On the heels of the draw for the 2014 World Cup in Brazil, the qualification pots were revealed on Jan. 24 for the UEFA EURO 2016 tournament in France, according to UEFA.com.
Both defending champion Spain and host France will be drawn from the first pot along with the other top European seeds, which were determined based upon their results in the 2010 World Cup, 2010-12 UEFA European Football Championship and 2014 World Cup qualifiers.
There are five additional pots of teams with a grand total of 53 nations competing for 23 spots in the UEFA EURO 2016 tournament. Here is a look at how the pots break down:
|Pot 1||Pot 2||Pot 3||Pot 4||Pot 5||Pot 6|
|Greece||Czech Republic||Romania||Bulgaria||Azerbaijan||San Marino|
|Bosnia and Herzegovina||Republic of Ireland||Poland||Belarus||Cyprus|
Per UEFA.com, There will be eight groups of six teams and one group of five, the latter of which will include France. The top two teams from each group will automatically qualify for EURO 2016 as will the third-place team with the best record against the first, second, fourth and fifth-place squads in their group. The remaining third-place teams will compete for the final four berths in playoffs.
France's involvement is certainly confusing to some since the hosts automatically qualify, but according to Sky Sports News, all of their qualifying matches will amount to little more than friendlies.
UEFA change the rules for Euro 2016 - hosts France will play qualifiers but there'll be no points at stake in their games! Details #SSN— Sky Sports News (@SkySportsNews) January 23, 2014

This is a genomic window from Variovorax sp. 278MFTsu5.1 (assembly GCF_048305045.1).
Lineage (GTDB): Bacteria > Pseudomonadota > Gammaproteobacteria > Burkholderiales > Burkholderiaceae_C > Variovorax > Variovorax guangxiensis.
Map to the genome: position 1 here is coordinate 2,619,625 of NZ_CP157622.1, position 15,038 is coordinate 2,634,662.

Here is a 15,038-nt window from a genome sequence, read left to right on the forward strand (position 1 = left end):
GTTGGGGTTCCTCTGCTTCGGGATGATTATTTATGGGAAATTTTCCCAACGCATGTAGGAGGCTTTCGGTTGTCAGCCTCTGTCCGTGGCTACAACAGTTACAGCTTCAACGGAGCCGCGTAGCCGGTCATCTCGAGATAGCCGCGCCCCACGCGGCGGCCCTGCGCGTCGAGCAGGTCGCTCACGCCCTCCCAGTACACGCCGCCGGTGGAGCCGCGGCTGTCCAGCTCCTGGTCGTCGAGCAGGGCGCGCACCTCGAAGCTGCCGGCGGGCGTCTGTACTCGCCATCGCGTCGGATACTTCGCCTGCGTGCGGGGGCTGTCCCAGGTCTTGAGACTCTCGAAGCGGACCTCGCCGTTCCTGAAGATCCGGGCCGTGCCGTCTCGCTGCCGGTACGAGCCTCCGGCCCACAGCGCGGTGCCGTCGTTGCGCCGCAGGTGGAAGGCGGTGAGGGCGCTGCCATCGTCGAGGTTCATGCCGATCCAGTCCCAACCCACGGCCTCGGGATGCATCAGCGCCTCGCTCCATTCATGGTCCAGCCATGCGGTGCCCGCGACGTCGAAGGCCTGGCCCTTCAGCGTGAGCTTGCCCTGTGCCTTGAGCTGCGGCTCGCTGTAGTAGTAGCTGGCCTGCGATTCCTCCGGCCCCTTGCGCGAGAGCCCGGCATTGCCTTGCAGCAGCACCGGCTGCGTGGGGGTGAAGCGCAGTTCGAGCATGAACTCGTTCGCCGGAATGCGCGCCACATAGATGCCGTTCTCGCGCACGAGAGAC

That will allow the French team to remain in form, but it should make for a strange dynamic since the other 52 teams will be fighting for their EURO lives in every match.
It has also been announced that the qualifiers will be played under a new "Week of Football" format, which will spread the matches over six days rather than packing them all into one or two days as has traditionally been the case. According to UEFA.com, UEFA general secretary Gianni Infantino believes that it will be a great format for soccer fans especially.
Supporters will get the chance to attend and watch more national team matches than ever before. Broadcasters will get more games and more appointments to view. National associations will a consistent schedule and stable revenue. And national team football will get greater exposure than before. This is great news for football fans and for football.
UEFA is clearly taking steps to make EURO 2016 more innovative than its predecessors, and it will be interesting to see how much the fans embrace it.
Regardless of the rules and format, though, there will be plenty of great action to enjoy with top teams such as Spain, France, Germany, England, Netherlands, Italy, Portugal and many more looking to earn the title of best team in Europe.
Qualifying from September 2014 through October 2015 will be the first step toward deciding that.
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